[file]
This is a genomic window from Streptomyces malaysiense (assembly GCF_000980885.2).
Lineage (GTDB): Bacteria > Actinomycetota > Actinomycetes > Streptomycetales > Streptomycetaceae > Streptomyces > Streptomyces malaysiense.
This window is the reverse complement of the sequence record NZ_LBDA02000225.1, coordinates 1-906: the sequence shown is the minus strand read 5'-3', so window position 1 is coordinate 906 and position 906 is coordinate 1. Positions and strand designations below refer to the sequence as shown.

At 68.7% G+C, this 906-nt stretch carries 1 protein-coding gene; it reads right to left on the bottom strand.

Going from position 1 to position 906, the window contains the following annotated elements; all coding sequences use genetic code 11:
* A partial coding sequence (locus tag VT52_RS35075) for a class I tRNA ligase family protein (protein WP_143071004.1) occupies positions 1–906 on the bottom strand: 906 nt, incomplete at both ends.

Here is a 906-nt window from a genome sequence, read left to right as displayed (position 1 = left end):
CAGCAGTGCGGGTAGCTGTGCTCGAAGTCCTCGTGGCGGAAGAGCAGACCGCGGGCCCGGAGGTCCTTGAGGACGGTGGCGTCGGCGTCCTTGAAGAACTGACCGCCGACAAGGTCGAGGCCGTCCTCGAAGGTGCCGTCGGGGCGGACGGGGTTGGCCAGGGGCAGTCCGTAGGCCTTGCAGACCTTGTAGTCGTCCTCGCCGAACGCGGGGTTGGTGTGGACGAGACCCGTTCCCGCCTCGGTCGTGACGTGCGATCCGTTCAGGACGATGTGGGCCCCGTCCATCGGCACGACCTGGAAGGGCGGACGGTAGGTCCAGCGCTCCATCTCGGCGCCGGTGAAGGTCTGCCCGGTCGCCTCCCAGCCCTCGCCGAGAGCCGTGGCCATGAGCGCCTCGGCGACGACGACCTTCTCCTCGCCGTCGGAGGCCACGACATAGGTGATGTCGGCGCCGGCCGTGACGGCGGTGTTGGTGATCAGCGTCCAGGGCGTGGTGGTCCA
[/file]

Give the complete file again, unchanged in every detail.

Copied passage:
This is a genomic window from Streptomyces malaysiense (assembly GCF_000980885.2).
Lineage (GTDB): Bacteria > Actinomycetota > Actinomycetes > Streptomycetales > Streptomycetaceae > Streptomyces > Streptomyces malaysiense.
This window is the reverse complement of the sequence record NZ_LBDA02000225.1, coordinates 1-906: the sequence shown is the minus strand read 5'-3', so window position 1 is coordinate 906 and position 906 is coordinate 1. Positions and strand designations below refer to the sequence as shown.

At 68.7% G+C, this 906-nt stretch carries 1 protein-coding gene; it reads right to left on the bottom strand.

Going from position 1 to position 906, the window contains the following annotated elements; all coding sequences use genetic code 11:
* A partial coding sequence (locus tag VT52_RS35075) for a class I tRNA ligase family protein (protein WP_143071004.1) occupies positions 1–906 on the bottom strand: 906 nt, incomplete at both ends.

Here is a 906-nt window from a genome sequence, read left to right as displayed (position 1 = left end):
CAGCAGTGCGGGTAGCTGTGCTCGAAGTCCTCGTGGCGGAAGAGCAGACCGCGGGCCCGGAGGTCCTTGAGGACGGTGGCGTCGGCGTCCTTGAAGAACTGACCGCCGACAAGGTCGAGGCCGTCCTCGAAGGTGCCGTCGGGGCGGACGGGGTTGGCCAGGGGCAGTCCGTAGGCCTTGCAGACCTTGTAGTCGTCCTCGCCGAACGCGGGGTTGGTGTGGACGAGACCCGTTCCCGCCTCGGTCGTGACGTGCGATCCGTTCAGGACGATGTGGGCCCCGTCCATCGGCACGACCTGGAAGGGCGGACGGTAGGTCCAGCGCTCCATCTCGGCGCCGGTGAAGGTCTGCCCGGTCGCCTCCCAGCCCTCGCCGAGAGCCGTGGCCATGAGCGCCTCGGCGACGACGACCTTCTCCTCGCCGTCGGAGGCCACGACATAGGTGATGTCGGCGCCGGCCGTGACGGCGGTGTTGGTGATCAGCGTCCAGGGCGTGGTGGTCCA